Back at the start of the summer, some of you might remember that I was lucky enoguh to have a Water Vole living right outside the office front door. After a summer of heavy rain, plenty of food and lots of waterways to explore this Water Vole disappeared. There was the odd occasion where one of my colleagues would hear the tell tale "plop" as it ducked underwater.
Now, much to my delight, it seems to be back in the mill stream enjoying the vegetation and perhaps even the small amount of shelter and warmth the old mill provides. So over a 20 minute spell I went out with my camera and got rather close, in fact at one point it was probably only 2 feet away from ... well my foot! I hope you like looking through the portraits.
The first image, below, was the furthest the Water Vole was away from me throughout the session. All of the images were shot at an Aperture of f/2.8 or f/3.5 which helps the vole stand out a little better from the vegetation. Ideally I would have loved to have been in the water to get the lowest angle possible, this might have to wait for another day.
I lost sight of the vole at one point as he went off under the mill, I assumed he was going to disappear so I moved to the edge of the mill stream only to realise he was actually coming round and ended up only a couple of feet away. I was absolutely amazed, the vole knew I was there and I made my movements very deliberate so as not to scare it off. I slowly moved backwards as I didn't want to be too close and once I got a couple of metres away I tried to get a couple of images. The image below was my favourite from the mini series of images.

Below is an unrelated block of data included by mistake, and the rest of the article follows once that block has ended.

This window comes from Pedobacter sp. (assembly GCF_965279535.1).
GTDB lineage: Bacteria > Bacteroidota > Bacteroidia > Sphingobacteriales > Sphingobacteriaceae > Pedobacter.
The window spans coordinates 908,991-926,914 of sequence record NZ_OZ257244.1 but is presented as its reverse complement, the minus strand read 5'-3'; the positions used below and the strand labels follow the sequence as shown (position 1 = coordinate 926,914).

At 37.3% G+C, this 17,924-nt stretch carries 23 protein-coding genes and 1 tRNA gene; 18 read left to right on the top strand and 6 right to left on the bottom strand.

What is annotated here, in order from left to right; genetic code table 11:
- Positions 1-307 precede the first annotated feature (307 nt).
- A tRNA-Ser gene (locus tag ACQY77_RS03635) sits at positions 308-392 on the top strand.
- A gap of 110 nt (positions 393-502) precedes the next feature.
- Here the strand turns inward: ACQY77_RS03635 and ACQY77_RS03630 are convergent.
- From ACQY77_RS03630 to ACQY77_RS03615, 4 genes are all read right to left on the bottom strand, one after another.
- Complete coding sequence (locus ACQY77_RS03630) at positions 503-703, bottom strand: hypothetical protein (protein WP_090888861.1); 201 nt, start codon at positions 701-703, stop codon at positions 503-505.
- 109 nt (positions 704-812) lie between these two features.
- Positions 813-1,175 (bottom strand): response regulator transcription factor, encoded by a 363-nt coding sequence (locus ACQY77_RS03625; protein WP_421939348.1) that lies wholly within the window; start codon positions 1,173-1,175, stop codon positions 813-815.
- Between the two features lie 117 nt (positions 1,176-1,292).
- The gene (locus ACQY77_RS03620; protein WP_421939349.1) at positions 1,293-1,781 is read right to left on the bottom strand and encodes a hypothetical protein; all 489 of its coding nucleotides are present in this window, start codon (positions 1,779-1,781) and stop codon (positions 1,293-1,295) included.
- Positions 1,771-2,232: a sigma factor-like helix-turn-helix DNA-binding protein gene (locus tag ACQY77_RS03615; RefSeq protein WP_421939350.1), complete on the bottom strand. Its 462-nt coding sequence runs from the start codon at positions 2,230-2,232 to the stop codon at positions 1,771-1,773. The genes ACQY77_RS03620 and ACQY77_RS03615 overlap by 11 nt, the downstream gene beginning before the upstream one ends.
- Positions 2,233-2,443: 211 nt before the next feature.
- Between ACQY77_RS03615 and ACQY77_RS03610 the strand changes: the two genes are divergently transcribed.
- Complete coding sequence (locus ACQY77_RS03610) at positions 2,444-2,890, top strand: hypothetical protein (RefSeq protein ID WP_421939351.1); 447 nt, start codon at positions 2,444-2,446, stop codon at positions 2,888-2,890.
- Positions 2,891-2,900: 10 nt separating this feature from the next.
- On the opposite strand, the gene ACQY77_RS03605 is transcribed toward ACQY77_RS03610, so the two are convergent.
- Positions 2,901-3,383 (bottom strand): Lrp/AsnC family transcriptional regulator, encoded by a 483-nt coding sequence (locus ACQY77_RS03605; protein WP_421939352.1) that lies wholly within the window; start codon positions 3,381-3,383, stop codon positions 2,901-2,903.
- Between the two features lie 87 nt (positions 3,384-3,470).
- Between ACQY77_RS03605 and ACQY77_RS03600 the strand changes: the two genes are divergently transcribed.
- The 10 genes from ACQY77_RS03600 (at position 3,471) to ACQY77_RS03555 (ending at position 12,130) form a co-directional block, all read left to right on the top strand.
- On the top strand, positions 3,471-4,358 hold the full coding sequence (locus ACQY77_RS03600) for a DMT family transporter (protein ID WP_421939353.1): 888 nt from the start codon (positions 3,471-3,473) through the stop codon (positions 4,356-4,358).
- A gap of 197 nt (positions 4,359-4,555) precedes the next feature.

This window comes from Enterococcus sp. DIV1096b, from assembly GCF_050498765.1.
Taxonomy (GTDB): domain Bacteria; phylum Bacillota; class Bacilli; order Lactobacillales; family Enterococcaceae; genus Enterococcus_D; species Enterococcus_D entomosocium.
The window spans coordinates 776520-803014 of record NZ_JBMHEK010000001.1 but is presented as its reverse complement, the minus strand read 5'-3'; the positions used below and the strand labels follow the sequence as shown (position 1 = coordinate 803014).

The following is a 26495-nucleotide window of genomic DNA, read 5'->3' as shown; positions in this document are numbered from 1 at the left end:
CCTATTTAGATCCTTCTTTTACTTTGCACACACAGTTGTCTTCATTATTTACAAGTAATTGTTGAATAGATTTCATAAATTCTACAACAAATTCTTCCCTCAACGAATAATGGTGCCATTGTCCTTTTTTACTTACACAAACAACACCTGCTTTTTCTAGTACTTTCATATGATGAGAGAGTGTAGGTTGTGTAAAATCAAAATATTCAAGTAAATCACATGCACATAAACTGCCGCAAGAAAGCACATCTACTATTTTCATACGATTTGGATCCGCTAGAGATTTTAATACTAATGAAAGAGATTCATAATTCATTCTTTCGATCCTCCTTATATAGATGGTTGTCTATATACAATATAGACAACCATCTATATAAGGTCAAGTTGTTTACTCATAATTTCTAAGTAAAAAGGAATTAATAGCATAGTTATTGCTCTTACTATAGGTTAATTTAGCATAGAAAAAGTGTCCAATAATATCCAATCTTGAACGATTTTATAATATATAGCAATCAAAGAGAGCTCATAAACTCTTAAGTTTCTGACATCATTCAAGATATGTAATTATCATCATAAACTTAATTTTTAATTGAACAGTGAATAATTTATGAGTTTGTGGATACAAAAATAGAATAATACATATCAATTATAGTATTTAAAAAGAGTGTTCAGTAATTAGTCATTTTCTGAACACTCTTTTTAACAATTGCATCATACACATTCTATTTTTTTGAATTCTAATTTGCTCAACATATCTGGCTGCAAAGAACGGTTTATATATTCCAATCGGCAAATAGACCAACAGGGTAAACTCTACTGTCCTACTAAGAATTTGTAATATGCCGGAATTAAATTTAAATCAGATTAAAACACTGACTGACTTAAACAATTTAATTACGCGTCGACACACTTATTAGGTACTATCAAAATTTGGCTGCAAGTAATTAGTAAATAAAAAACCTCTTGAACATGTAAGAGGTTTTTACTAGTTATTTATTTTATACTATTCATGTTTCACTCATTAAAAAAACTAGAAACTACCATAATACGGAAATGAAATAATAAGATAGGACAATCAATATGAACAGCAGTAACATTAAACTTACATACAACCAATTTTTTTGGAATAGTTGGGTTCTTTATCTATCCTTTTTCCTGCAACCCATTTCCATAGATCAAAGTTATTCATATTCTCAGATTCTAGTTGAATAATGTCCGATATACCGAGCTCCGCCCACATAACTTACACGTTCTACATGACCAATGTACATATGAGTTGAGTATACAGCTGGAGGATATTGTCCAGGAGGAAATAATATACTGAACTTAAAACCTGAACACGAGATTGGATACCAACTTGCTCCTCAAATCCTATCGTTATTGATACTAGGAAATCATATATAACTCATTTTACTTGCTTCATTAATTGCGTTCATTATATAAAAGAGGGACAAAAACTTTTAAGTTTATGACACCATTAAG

The image below was by far my favourite of the short session. The Water Vole had been moving to and fro feeding on the surrounding vegetation and was repeatedly returning to this spot to nibble its salad. The light improved and the little fellow turned to look at me, perhaps wondering what the noise of the camera shutter was. I love the colour, the composition and of course the cute factor of this little chap!
A really wonderful way to spend 20 minutes on a cold morning. Winter is definitely coming, the nights are getting longer and longer and the cold is starting to bite. It makes you appreciate the slightest bit of decent weather and when you get an opportunity to photograph something as lovely as this small mammal, then you really have to make the most of it.
Wagtail Feeding Frenzy
Over the summer a pair of Pied Wagtails used the out-buildings around the Naturetrek office to bring up a brood of chicks. I can't be sure how successful they were as I couldn't get close to the nest without disturbing them. It does seem that the chicks fledged successfully though.
Now that autumn is turning into winter I haven't seen the birds all that often, but when the weather is nice and the sun is shining we often see a pair of birds hopping across the rooftops. Last week we had one such day, so I thought I would make the most of it and head out into the courtyard for a spot of lunchtime photography.